Coffee: wonder drug or guilty pleasure?
Scientists have been puzzling this out for some time now. In fact, coffee has been one of the world’s most popular beverages for hundreds of years. And although health professionals used to warn us about the ills of coffee and caffeine, it seems that current research has mostly turned the tide to coffee’s positive benefits.
Here are 5 ways coffee might be good for your brain.
- Coffee may slow the progress of Alzheimer’s disease.
A Florida study found that when older people with mild cognitive impairment were tested initially and then again two to four years later, the ones with high blood caffeine–equivalent to about 3 cups of coffee–were far less likely to have developed full-blown Alzheimer’s disease.
- Coffee may help you live longer.
A large-scale study involving over 400,000 older adults found that men who drank 2 cups of coffee a day lived 10% longer than their coffee-free cohorts. Among women, the figure was even higher; the coffee drinkers lived an average of 13% longer than their uncaffeinated peers.
- Coffee may help prevent Parkinson’s disease – and can reduce the visible symptoms if you already have it.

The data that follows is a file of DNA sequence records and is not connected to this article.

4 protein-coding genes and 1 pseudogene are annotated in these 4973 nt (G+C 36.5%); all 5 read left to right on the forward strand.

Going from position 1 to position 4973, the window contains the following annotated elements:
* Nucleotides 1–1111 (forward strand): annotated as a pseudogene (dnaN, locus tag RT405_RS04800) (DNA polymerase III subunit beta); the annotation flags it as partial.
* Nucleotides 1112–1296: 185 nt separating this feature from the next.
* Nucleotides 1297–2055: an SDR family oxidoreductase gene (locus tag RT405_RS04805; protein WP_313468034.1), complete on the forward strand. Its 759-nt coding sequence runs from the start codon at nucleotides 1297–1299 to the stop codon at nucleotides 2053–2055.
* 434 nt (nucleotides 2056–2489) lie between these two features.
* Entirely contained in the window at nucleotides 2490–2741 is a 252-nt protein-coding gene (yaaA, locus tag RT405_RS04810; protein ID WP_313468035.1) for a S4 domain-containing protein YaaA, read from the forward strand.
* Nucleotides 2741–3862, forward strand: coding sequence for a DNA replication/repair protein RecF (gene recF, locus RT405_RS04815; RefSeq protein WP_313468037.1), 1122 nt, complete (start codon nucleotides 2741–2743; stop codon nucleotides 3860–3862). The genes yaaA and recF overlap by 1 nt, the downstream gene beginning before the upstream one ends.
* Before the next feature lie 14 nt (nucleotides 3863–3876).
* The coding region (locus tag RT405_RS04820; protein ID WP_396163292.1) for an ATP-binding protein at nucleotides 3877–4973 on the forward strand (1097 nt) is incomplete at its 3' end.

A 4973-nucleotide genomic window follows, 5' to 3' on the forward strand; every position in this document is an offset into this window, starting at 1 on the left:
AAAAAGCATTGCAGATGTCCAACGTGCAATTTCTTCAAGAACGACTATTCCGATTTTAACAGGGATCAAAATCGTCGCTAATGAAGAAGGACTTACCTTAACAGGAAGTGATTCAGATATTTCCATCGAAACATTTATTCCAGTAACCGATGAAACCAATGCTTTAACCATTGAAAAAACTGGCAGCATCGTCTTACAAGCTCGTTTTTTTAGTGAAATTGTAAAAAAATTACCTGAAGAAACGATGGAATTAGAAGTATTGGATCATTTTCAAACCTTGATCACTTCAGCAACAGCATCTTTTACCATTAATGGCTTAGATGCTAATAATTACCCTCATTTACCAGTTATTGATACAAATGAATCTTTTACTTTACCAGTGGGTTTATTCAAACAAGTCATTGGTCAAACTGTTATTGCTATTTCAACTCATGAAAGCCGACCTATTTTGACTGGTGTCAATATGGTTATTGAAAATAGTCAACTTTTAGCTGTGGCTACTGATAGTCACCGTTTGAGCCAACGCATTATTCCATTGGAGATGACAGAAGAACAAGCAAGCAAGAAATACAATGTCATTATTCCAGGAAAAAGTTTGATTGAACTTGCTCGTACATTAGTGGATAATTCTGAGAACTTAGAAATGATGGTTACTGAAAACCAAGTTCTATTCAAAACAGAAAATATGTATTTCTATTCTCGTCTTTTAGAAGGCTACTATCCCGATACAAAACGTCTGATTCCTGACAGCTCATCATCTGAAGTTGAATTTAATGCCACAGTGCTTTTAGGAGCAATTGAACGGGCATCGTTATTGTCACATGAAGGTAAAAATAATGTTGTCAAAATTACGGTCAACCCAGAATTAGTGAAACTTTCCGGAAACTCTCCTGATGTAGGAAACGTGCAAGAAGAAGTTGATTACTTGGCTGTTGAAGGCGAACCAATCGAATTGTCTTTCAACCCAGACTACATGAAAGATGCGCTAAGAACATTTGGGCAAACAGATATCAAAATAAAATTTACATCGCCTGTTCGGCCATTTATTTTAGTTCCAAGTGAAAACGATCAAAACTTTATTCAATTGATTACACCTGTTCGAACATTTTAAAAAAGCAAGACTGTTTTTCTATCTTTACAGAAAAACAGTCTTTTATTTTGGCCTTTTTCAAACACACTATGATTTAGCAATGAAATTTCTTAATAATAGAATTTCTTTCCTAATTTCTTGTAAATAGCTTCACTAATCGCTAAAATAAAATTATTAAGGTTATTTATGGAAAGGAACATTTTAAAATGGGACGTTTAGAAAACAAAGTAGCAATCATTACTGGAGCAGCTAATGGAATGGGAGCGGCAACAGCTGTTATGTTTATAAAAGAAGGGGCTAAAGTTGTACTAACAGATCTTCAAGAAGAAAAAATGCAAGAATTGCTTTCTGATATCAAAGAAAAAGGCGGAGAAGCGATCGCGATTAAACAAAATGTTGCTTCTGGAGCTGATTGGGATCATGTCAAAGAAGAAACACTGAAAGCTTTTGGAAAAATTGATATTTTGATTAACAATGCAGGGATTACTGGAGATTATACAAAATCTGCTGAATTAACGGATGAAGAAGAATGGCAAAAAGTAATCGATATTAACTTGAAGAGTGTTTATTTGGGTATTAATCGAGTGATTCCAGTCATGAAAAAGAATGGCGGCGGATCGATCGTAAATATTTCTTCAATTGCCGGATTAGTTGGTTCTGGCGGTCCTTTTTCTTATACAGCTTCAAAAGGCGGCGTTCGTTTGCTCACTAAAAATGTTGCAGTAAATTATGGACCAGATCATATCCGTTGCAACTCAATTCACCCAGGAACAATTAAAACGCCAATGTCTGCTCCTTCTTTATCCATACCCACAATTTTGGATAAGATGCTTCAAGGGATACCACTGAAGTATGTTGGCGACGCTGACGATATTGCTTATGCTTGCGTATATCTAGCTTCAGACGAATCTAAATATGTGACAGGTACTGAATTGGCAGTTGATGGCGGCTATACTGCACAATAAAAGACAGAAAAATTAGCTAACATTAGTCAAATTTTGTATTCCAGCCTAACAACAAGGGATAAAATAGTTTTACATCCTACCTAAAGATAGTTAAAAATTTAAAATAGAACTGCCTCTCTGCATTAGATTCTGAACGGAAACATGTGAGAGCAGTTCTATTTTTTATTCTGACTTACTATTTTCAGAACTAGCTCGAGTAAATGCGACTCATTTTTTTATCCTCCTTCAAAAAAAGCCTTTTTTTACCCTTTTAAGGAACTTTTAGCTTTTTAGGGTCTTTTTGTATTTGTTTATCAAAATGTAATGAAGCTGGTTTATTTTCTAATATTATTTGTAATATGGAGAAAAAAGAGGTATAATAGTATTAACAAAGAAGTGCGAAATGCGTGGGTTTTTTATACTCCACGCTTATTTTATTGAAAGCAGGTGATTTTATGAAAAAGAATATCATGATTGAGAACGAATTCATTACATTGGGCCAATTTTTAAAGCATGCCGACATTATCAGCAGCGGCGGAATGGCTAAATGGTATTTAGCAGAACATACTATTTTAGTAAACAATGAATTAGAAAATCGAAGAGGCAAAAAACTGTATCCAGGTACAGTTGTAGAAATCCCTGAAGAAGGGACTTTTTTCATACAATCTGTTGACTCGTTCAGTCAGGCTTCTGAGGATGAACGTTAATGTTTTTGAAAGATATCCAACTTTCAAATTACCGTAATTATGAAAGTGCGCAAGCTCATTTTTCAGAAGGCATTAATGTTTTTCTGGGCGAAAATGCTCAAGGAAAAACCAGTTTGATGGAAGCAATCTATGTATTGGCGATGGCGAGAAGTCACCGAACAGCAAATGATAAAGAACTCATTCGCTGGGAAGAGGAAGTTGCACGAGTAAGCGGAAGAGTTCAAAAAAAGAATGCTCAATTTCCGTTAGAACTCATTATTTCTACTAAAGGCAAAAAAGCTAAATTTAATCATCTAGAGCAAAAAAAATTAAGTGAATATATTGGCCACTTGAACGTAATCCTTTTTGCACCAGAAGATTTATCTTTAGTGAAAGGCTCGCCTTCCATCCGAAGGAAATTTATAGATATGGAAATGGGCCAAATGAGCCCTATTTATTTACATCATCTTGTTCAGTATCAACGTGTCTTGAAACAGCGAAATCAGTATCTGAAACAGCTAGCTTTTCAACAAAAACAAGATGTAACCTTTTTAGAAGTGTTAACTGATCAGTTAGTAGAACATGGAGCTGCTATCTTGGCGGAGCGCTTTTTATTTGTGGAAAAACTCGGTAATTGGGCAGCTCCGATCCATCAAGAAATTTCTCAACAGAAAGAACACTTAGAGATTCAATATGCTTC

Studies have shown that coffee drinkers are less likely to develop Parkinson’s, and for those that have the disease, coffee intake has been found to help with movement symptoms like tremors.
- Coffee may stave off dementia.
Animal experiments have found that caffeine can disrupt adenosine, a cell chemical that can start a chain reaction that leads to a disruption of neuron function, neurdegeneration, and eventual dementia.
- Coffee is one of the best sources of neuroprotective antioxidants available.
While things like blueberries and pomegranates are most often touted for their antioxidant content, it turns out our cup of morning Joe is brimming with antioxidants. Research has found that it is the number one source of antioxidants in most people’s diets, by a large margin.